SOC for Supply Chains

Advances in technology impact a number of facets of our lives, perhaps most notably those that have enabled closer relationships among manufacturers, suppliers and logistics providers and allowed us to order a product online and have it delivered within a day or two, sometimes even later the same day. Vendors up and down the supply chain have incorporated new technologies to keep up with the speed needed to meet customer requirements, and forward and reverse logistics providers continue to receive more and more orders, two trends that come with a large volume of end-user data being regularly exchanged and a corresponding heightened risk of cyber-threats. These days, a common cyberattack, for instance, could result in a breach of consumer personally identifiable information, trade secrets and/or confidential production details or locations. One or more of these breaches could lead to negative publicity for the entire supply chain, and possibly even fines or some other financial repercussion.

There’s no question that quicker delivery times and the ease of purchasing products online have put pressure on each step of the supply chain. Performance metrics are always of utmost importance to manufacturers for each third party they hire to perform a service on their behalf, but monitoring performed by manufacturers can be burdensome on suppliers and logistics providers as they satisfy data requests, respond to inquiries and host site visits. This is especially true when suppliers or logistics providers are fulfilling requests for multiple customers year after year. To address these risks and interruptions, a supplier or logistics provider could complete a System and Organization Controls (SOC) examination to show its commitment to information security, internal controls and service performance. Fortunately, to help meet the vast change in supply chains, the AICPA recently released a new SOC report type to mitigate the associated risks.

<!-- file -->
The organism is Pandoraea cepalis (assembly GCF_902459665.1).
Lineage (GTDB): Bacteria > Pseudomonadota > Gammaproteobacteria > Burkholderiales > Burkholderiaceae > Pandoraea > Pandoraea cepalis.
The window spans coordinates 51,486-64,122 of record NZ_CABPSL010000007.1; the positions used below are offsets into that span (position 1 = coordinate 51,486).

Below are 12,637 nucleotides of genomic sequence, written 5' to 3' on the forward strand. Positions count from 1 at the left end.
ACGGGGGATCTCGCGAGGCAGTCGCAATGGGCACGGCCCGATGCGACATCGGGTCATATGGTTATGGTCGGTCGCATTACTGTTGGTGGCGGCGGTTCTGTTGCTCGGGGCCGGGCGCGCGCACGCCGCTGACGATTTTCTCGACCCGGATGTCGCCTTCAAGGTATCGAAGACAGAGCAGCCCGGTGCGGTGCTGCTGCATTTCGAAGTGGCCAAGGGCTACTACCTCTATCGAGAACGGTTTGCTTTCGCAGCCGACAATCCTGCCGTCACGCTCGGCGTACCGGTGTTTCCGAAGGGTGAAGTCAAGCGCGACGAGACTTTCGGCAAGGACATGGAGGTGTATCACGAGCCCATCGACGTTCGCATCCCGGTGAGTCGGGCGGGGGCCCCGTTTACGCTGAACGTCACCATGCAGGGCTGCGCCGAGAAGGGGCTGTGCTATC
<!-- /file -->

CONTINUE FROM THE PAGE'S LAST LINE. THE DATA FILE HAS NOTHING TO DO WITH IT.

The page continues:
SOC for Supply Chain contains a common set of criteria for disclosures and assessing control effectiveness, provides useful and relevant information to users, provides comparability, and will be updated to meet changes in the industry. SOC for Supply Chain would deliver an advantage when competing for work with user entities, manufacturers, or producers, and can demonstrate to users your company’s commitment to keeping data secure and meeting performance metrics.

As a supplier or logistics provider, you’re most likely working with a number of user entities who may be monitoring your performance. Being able to provide those user entities with a SOC report may reduce this burden. SOC for Supply Chain is not the only option either - a SOC 1 report would provide users with insight into your performance commitments and the impact on users’ financial statements, while a SOC 2 report would provide users with insight on the sophistication of your data security. Depending on your customers’ needs, a SOC 1, SOC 2 or SOC for Supply Chain report might be just what your organization needs to gain a competitive advantage, reduce time spent responding to customers, and allow you more opportunity to focus on operations.

Could your organization benefit from a SOC report? Visit our Service Organization Controls page or contact one of our Schneider Downs professionals to discuss your needs.

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